Mitigating the Effects of Climate Change from the Ground Up

Paul Healy, the Senior Project Manager of the Drought and Flood Mitigation Service (DFMS), visited Uganda to showcase the applications of satellite data for modern farming and to learn about how local businesses currently use in-situ forecasting, modeling and early warning technologies.

Irregular weather patterns, such as the timing of the onset of the rainy season and the unreliability and intensity of precipitation, can increase the incidence of crop failure, soil erosion, and land degradation. For decades, the efforts focused on building water supplies and irrigation to boost crop yield. However, a new approach is now putting equal emphasis on creating early warning systems to optimize yield production.

This new approach is the Drought and Flood Mitigation Service (DFMS), a UK Space Agency-funded project that will improve the farming practices in the Karamoja region of Uganda. Set to launch in March 2019, the project is currently going through development, involving all actors of the agricultural food chain: from the Ugandan Ministry of Water and Environment to the local farming communities.

Healy visited the country to meet the end-users, local businesses and other stakeholders involved in the project to incorporate their feedback to the future development of the project. “The visit allowed us to learn how Ugandan businesses currently use in-situ forecasting, modelling and early warning technologies while listening to their concerns and finding space for their own growth in the face of this fast-changing technology,” he said.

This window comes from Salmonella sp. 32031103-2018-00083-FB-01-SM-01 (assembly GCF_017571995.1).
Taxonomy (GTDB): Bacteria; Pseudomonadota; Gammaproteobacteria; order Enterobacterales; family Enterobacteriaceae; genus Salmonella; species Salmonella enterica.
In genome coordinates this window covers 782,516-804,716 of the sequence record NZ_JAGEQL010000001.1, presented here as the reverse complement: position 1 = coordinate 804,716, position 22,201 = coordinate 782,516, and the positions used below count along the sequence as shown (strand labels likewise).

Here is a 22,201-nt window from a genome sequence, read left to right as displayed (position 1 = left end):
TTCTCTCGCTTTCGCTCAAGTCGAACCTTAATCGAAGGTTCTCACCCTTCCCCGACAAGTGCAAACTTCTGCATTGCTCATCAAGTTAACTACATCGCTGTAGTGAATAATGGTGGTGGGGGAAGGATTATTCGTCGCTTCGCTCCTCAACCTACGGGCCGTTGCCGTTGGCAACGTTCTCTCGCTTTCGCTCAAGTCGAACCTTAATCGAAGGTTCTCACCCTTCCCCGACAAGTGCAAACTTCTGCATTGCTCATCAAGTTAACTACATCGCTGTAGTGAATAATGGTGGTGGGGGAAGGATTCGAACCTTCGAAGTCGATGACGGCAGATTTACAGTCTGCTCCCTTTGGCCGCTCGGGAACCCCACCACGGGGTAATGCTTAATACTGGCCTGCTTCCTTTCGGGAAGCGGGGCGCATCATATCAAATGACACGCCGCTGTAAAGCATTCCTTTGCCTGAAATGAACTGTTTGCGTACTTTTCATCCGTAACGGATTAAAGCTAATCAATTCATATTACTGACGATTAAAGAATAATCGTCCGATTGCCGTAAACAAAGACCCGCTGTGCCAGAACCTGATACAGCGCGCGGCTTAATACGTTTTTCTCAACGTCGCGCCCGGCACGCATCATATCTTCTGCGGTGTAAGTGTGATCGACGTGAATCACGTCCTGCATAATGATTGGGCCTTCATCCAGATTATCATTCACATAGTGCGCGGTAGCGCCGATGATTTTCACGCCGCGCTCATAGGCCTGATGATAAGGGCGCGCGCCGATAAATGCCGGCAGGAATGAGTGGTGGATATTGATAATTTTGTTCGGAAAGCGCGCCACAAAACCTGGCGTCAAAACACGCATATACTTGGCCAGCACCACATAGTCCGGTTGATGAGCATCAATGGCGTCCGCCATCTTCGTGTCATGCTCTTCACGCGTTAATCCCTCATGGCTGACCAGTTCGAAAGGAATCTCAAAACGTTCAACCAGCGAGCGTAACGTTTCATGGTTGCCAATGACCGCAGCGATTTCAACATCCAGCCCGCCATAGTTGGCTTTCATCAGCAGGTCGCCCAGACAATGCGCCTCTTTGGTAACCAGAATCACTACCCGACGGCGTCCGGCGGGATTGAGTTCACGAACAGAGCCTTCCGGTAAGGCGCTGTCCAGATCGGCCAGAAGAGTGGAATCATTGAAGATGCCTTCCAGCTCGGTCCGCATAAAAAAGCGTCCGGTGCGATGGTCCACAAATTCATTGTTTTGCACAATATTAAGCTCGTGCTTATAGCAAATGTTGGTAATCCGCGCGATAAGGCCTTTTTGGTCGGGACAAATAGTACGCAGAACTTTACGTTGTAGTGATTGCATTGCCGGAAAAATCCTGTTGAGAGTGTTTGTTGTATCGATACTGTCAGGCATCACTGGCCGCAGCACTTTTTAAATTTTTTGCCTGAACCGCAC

Farmers from the Karamoja region of Uganda

Farmers currently receive weather forecast information via the radio and other traditional methods. However, the current weather unpredictability is posing a major challenge to farmers, who struggle to adapt to changing weather conditions. DFMS provides local predictions with parish level detail, ensuring more specific and relevant data. Earth observation data, supplied by the Copernicus satellite fleet, will provide more reliable insights into the quality of soil moisture, land surface temperature and land cover.

Along with the higher resolution and reliable data from satellite images, streamflow data calibrated through a hydrological model, the DFMS will give farmers information on minute changes on river flows providing a sophisticated early warning system for drought and flood. These datasets will be cross-verified with a popular tool, used by such organisations as the World Food Programme, known as pictorial evaluation (PET for short), which will provide in-situ data on the state of crops and livestock. Together with real-time and historical meteorological data, they will form a robust model for the early warning platform.

“In the coming year the consortium will be carefully monitoring the impact of improved forecasting in live farms across the northern regions of Uganda, so business who want to apply the services nationally can be assured of the benefits of the platform,” added Healy.

Beyond agriculture

Uganda has high outputs of sugar and coffee, but locally some of the big market players include Ugandan national breweries and agro-consortiums (which represent small-holder farmers in cash crops and joint ventures in the country). DFMS has wide-ranging application in many business models besides agriculture.

“We have recently also explored the application of Earth Observation data for improved planning in a crisis, for planning urban settlements and where there might be synergies with existing early warning systems will be able to apply DFMS services internally,” said Healy.

 

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